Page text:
* values, 0 and 1, have half the probability you might naively expect,
* because we exclude from consideration the half of the interval
* rho^-1(0) below 0 and the half of the interval rho^-1(1) above 1.
*
* Some PRNG libraries provide variations on the naive algorithms that
* omit one or both boundary values, in order to allow, e.g., computing
* log(x) or log(1 - x). For example, instead of drawing from {0, 1,
* ..., 2^53 - 1} and dividing by 2^53, some
*
* - divide by 2^53 - 1 instead, to allow both boundary points;
* - draw from {1, 2, ..., 2^53} instead, to omit 0 but allow 1; or
* - draw from {-2^52, -2^52 + 1, ..., 2^52 - 2, 2^52 - 1} (i.e., the
* signed rather than unsigned 53-bit integers) and then add 1/2 before
* dividing, to omit both boundary points.
*
* These algorithms still have the biases described above, however.
* Given a uniform distribution on [0, 1], you can always turn it into
* a uniform distribution on (0, 1) or (0, 1] or [0, 1) by rejection
* sampling if 0 or 1 is a problem.
*
* The code below demonstrates all three algorithms with brief notes:
* - random_real_64, which chooses and normalizes a 64-bit integer;
* - random_real_53, which chooses and normalizes a 53-bit integer; and
* - random_real, which chooses and rounds a binary expansion.
* They are written in terms of a uniform random source of 64-bit
* integers spelled random64. This is usually more convenient than a
* source of fair coin flips.
*
* WARNING: I have only proved the code correct; I have not tested it.
*
* Generating 64-bit integers uniformly at random is left as an
* exercise for the crypto-minded reader.
*
* Thanks to Steve Canon and Alex Barnett for explaining the binary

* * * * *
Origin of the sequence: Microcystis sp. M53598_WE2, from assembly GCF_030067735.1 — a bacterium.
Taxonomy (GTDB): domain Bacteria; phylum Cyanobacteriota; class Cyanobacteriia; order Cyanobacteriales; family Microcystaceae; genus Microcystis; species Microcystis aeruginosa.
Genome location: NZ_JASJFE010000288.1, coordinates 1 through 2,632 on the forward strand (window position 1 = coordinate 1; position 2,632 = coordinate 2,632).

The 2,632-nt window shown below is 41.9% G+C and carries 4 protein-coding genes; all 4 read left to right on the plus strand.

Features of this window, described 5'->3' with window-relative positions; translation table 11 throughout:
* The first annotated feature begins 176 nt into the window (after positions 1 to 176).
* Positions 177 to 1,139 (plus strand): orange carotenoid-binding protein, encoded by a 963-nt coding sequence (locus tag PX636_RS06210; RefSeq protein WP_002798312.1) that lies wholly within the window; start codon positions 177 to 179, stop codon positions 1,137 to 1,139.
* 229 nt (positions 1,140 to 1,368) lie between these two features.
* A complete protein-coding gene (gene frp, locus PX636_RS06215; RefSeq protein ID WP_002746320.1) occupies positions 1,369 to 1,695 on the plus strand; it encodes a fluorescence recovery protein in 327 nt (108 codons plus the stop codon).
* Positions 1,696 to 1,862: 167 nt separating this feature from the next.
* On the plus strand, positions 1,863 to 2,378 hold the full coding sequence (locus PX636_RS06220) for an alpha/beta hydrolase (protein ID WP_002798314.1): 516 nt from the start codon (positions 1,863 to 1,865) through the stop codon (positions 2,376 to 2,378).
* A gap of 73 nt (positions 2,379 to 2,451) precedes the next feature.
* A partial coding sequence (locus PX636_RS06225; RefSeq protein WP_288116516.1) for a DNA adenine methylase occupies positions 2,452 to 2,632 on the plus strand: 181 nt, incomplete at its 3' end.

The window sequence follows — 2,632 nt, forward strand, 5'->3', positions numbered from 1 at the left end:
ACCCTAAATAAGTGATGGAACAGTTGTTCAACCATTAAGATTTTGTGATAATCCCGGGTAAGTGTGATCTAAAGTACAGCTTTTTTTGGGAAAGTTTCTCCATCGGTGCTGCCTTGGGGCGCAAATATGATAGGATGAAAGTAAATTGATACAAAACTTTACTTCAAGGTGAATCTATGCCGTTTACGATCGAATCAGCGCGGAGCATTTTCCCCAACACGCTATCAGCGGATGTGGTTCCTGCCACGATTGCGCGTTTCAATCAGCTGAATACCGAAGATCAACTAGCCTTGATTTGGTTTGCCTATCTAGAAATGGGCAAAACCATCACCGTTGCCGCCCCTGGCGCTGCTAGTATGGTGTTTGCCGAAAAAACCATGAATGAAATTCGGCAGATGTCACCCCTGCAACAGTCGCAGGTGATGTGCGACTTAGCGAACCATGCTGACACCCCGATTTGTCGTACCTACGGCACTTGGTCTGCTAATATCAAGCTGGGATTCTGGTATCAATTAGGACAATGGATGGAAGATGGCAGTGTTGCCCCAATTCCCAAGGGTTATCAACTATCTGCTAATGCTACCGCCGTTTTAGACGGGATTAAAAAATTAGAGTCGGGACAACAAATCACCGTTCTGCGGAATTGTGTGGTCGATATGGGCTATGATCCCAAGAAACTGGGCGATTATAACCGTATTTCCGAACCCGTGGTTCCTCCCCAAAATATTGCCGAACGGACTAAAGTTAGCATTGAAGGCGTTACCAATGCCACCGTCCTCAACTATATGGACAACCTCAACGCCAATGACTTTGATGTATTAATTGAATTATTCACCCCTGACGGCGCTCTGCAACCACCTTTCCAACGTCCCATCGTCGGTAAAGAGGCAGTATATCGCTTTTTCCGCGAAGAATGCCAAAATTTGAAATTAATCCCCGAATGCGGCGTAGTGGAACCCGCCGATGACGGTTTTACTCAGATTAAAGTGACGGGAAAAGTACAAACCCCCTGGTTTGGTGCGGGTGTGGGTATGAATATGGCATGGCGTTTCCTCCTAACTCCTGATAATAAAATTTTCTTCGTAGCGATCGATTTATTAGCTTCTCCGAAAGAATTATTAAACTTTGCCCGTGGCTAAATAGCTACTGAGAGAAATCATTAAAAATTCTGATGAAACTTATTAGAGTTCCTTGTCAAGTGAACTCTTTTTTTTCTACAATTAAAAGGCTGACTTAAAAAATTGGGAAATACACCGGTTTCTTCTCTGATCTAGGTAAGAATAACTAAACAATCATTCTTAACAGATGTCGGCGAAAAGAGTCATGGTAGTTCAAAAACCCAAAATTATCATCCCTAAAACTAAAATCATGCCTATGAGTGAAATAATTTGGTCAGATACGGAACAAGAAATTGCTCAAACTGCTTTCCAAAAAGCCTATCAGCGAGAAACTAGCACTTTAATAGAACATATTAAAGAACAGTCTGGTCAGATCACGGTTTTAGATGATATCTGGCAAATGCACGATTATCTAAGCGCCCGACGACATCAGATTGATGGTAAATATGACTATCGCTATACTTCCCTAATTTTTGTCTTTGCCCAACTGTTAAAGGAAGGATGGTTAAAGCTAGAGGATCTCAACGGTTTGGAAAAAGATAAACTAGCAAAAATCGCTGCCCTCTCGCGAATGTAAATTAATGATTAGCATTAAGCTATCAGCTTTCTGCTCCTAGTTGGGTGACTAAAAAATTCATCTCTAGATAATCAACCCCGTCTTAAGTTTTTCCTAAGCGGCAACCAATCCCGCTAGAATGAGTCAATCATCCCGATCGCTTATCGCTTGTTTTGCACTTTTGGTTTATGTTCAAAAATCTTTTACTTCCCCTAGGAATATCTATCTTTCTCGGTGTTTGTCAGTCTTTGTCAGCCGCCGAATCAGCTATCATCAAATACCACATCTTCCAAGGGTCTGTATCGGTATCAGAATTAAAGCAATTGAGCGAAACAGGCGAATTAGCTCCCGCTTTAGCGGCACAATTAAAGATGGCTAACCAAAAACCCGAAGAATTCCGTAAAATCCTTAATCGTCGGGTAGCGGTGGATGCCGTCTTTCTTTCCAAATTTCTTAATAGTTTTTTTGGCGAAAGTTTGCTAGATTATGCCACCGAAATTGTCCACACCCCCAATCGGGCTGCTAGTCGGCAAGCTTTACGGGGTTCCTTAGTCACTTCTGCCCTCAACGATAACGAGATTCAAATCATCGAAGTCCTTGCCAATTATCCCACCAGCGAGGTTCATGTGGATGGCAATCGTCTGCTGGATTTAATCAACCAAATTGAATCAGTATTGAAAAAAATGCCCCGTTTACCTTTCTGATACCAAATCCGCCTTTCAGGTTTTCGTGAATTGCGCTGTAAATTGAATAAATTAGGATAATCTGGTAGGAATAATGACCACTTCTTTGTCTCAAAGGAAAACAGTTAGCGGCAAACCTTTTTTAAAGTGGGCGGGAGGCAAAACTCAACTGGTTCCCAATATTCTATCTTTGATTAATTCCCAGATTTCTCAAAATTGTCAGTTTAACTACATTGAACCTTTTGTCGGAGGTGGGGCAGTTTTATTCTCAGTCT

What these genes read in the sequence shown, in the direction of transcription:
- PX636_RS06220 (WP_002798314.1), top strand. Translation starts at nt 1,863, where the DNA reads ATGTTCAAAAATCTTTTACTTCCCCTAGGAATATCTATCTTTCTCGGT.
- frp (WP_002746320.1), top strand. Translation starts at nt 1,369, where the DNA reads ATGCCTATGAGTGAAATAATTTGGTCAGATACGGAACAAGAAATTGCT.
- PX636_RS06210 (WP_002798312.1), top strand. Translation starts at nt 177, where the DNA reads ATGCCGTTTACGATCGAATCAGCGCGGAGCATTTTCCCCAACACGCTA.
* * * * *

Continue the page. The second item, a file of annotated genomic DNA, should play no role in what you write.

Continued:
* expansion approach to me and talking the problem over.
*
* [*] For the pedantic who may stumble upon this before reading ahead,
* we cannot, of course, assign a meaningful probability to a choice of
* real number in [0, 1]. What we can do, however, is imagine that it
* were meaningful, and then formalize it in the next sentence with the
* correct sense of measure.
*/
#include
#include
uint64_t random64(void);
/*
* random_real_64: Pick an integer in {0, 1, ..., 2^64 - 1} uniformly
* at random, convert it to double, and divide it by 2^64. Values in
* [2^-11, 1] are overrepresented, small exponents have low precision,
* and exponents below -64 are not possible.
*/
double
random_real_64(void)
{
return ldexp((double)random64(), -64);
}
/*
* random_real_53: Pick an integer in {0, 1, ..., 2^53 - 1} uniformly
* at random, convert it to double, and divide it by 2^53. Many
* possible outputs are not represented: 2^-54, 1, &c. There are a
* little under 2^62 floating-point values in [0, 1], but only 2^53
* possible outputs here.
*/
double
random_real_53(void)
{
return ldexp((double)(random64() & ((1ULL << 53) - 1)), -53);
}
#define clz64 __builtin_clzll /* XXX GCCism */
/*
* random_real: Generate a stream of bits uniformly at random and
* interpret it as the fractional part of the binary expansion of a
* number in [0, 1], 0.00001010011111010100...; then round it.
*/
double
random_real(void)
{
int exponent = -64;
uint64_t significand;
unsigned shift;
/*
* Read zeros into the exponent until we hit a one; the rest
* will go into the significand.
*/
while (__predict_false((significand = random64()) == 0)) {
exponent -= 64;
/*
* If the exponent falls below -1074 = emin + 1 - p,
* the exponent of the smallest subnormal, we are
* guaranteed the result will be rounded to zero. This
* case is so unlikely it will happen in realistic
* terms only if random64 is broken.
*/
if (__predict_false(exponent < -1074))
return 0;
}
/*
* There is a 1 somewhere in significand, not necessarily in
* the most significant position. If there are leading zeros,
* shift them into the exponent and refill the less-significant
* bits of the significand. Can't predict one way or another
* whether there are leading zeros: there's a fifty-fifty
* chance, if random64 is uniformly distributed.
*/
shift = clz64(significand);
if (shift != 0) {
exponent -= shift;
significand <<= shift;
significand |= (random64() >> (64 - shift));
}
/*
* Set the sticky bit, since there is almost surely another 1
* in the bit stream. Otherwise, we might round what looks
* like a tie to even when, almost surely, were we to look
* further in the bit stream, there would be a 1 breaking the
* tie.
*/
significand |= 1;
/*
* Finally, convert to double (rounding) and scale by
* 2^exponent.
*/
return ldexp((double)significand, exponent);
}